Michael Phillips is a bright, articulate, 17-year-old who is physically challenged with spinal muscular atrophy (SMA), a neuromuscular disorder that attacks the nerves and the muscles they control. A congenital disease, SMA is degenerative, leaving Michael without the ability to control muscle contractions in his arms and legs. As a result, Michael cannot perform simple tasks such as turning a page, using a pen or typing on a keyboard. Yet, thanks to the use of assistive computer technology, the Tampa, Florida resident boasts an impressive record of academic achievement and enjoys a variety of extracurricular activities. In the fall of 1998, Michael entered his senior year at Plant High School in Tampa with a 4.12 grade point average. He is an editor and columnist of the high school newspaper and writes a regular column on the Internet entitled "Palpatine's Mac World." He has been awarded a Chair scholarship to any public college or university in the state of Florida. Michael is an accomplished photographer and enjoys playing computer games and surfing the net (Johnston, 1998).[3] Without the use of assistive technology, Michael would not have been able to achieve these great accomplishments. To help assist students with disabilities, the government has created laws to assist students in maximizing their potential.

Laws[edit | edit source]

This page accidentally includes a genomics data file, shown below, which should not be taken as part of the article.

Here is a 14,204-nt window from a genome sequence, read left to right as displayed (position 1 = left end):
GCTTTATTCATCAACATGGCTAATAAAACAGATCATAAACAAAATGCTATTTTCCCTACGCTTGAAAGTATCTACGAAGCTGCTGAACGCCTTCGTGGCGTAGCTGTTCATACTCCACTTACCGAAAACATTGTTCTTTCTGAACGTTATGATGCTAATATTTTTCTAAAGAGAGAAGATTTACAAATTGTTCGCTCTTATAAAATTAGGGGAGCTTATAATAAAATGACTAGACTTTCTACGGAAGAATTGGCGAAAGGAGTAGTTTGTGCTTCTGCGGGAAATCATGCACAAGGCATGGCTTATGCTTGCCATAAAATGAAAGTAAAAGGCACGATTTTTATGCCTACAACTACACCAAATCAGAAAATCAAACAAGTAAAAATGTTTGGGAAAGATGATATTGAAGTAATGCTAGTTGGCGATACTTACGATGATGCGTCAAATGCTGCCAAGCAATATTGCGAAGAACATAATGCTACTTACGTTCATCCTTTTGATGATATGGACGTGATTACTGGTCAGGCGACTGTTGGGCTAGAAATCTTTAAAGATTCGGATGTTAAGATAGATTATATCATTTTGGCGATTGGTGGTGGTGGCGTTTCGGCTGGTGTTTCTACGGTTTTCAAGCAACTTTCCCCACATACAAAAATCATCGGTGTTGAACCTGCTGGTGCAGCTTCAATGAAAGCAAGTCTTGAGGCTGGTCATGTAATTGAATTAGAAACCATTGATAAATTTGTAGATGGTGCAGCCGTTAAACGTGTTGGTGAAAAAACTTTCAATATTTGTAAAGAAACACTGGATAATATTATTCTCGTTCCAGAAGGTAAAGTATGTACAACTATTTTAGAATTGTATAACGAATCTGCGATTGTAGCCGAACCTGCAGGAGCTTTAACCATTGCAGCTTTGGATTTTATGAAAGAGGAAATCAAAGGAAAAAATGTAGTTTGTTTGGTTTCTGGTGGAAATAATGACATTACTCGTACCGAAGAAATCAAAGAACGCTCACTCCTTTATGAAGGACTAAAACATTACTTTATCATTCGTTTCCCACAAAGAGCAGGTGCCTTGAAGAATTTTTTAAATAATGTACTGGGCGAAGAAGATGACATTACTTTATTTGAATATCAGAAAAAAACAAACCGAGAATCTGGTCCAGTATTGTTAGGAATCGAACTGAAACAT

Across Pennsylvania, the proportion of students with disabilities educated in the regular education setting is rising significantly. Because more special education students are placed in the regular education classroom for their instruction, teachers are facing a more challenging task of effectively educating these students. Teachers have to use a variety of teaching strategies and methods in order to meet the goals of student IEP's. This change in placement is due to legislation that pertain to students with disabilities. Explained below are several key laws that affect educational institutions.

The Education for All Handicapped Children Act (P.L. 94-142) of 1975 and the Individuals with Disabilities Education Act (IDEA) (P. L. 101-476) identified specific categories of disabilities under which children may be eligible for special education and related services (IDEA, 2004). As defined by IDEA, the term "child with a disability" means a child: "with mental retardation, hearing impairments (including deafness), speech or language impairments, visual impairments (including blindness), serious emotional disturbance, orthopedic impairments, autism, traumatic brain injury, other health impairments, or specific learning disabilities; and who, by reason thereof, needs special education and related services" (IDEA, 2004). [4]